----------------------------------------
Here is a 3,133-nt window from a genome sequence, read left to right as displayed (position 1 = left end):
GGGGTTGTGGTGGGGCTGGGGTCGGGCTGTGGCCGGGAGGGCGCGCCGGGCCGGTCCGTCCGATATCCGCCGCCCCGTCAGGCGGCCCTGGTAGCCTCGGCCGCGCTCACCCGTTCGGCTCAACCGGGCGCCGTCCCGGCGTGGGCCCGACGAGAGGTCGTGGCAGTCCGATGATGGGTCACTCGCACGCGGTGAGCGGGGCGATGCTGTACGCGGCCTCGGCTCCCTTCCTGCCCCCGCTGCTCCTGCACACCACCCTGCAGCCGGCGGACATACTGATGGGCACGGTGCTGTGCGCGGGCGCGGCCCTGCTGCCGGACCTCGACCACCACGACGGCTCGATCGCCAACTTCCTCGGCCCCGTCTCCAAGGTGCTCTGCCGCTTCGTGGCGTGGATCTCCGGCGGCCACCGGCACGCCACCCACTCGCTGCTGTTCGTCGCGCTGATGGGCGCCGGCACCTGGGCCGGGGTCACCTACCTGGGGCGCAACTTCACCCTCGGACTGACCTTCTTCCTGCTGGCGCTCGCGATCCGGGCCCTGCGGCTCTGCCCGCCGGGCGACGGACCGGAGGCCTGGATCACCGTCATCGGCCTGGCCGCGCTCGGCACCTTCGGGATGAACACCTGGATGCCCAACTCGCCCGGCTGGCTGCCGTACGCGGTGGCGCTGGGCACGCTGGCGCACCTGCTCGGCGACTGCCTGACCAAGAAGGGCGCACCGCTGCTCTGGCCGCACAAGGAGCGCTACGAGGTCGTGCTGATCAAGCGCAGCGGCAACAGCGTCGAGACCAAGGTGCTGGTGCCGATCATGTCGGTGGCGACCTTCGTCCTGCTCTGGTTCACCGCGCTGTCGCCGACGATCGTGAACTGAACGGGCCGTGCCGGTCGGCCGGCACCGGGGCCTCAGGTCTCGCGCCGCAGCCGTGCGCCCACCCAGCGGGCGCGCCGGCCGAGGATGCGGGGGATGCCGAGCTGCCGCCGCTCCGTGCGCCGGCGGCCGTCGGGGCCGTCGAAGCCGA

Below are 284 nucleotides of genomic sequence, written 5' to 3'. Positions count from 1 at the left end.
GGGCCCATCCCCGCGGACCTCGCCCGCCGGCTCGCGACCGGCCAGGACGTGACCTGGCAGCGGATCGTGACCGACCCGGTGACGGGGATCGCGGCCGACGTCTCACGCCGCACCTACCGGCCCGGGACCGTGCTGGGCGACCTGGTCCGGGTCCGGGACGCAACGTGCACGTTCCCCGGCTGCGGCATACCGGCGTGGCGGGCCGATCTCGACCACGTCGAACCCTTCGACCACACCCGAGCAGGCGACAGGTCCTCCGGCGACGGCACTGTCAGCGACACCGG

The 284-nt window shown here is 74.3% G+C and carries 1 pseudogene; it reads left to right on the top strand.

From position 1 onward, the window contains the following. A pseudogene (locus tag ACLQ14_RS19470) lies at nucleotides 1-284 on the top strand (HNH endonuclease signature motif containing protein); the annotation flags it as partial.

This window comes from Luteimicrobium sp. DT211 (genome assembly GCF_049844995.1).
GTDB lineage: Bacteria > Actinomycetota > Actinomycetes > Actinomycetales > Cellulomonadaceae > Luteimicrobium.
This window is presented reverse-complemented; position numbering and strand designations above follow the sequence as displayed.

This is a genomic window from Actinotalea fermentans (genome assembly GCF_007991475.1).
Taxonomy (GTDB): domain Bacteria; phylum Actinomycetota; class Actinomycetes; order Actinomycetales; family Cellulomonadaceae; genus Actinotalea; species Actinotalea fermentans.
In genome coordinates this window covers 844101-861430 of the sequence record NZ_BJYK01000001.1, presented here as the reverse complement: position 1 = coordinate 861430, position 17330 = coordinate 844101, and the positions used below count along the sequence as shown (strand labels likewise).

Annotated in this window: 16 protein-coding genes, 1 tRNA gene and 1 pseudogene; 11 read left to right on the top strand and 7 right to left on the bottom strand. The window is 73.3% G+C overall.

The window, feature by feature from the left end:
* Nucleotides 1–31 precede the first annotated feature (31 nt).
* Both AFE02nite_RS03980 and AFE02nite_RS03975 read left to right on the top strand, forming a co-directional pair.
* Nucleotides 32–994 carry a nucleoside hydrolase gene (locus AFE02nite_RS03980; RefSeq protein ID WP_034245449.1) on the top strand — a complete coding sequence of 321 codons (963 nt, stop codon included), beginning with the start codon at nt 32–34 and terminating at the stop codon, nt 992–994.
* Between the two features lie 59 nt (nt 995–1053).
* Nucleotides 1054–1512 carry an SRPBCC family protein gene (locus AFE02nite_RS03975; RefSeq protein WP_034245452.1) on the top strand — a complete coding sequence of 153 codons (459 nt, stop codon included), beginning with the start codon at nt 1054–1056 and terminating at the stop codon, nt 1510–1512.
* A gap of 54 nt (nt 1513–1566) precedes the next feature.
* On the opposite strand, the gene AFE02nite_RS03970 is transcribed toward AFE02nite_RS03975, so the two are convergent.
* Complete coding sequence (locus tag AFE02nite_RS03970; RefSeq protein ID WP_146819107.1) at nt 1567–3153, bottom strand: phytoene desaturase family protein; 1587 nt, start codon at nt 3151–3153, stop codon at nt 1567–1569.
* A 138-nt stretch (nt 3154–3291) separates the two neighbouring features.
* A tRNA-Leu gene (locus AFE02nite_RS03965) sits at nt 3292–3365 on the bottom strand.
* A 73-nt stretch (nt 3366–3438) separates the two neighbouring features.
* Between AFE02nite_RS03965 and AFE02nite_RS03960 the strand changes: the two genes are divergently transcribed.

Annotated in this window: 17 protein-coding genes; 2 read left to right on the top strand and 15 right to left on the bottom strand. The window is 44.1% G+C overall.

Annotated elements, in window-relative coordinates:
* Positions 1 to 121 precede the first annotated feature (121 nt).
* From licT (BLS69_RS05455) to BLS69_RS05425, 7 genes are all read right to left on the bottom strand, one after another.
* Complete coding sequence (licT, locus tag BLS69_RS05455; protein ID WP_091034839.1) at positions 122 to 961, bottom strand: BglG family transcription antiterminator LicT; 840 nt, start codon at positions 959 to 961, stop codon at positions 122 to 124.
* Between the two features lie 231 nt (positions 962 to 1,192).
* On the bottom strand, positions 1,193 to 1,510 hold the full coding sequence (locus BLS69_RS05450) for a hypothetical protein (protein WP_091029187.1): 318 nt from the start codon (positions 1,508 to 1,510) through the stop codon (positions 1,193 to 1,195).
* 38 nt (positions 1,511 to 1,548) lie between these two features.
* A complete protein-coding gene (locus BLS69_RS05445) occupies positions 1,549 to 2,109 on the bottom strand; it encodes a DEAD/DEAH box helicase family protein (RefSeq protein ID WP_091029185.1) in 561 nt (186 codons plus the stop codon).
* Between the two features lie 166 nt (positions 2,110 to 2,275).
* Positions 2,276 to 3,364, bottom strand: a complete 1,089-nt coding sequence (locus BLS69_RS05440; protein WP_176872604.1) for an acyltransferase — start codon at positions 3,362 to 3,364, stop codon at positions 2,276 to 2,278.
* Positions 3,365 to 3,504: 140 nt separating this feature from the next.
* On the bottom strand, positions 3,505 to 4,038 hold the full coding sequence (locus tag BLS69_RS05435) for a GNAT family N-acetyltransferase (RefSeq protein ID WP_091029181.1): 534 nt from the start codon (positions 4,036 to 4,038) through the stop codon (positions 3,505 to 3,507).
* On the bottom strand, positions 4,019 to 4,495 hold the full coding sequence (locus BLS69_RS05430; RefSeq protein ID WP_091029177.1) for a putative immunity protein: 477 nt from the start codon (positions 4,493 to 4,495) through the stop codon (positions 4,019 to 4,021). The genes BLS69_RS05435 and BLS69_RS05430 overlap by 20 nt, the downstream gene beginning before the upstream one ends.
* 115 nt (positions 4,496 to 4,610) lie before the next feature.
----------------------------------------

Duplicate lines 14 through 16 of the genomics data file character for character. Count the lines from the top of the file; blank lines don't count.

The window, feature by feature from the left end:
* Nucleotides 1–31 precede the first annotated feature (31 nt).
* Both AFE02nite_RS03980 and AFE02nite_RS03975 read left to right on the top strand, forming a co-directional pair.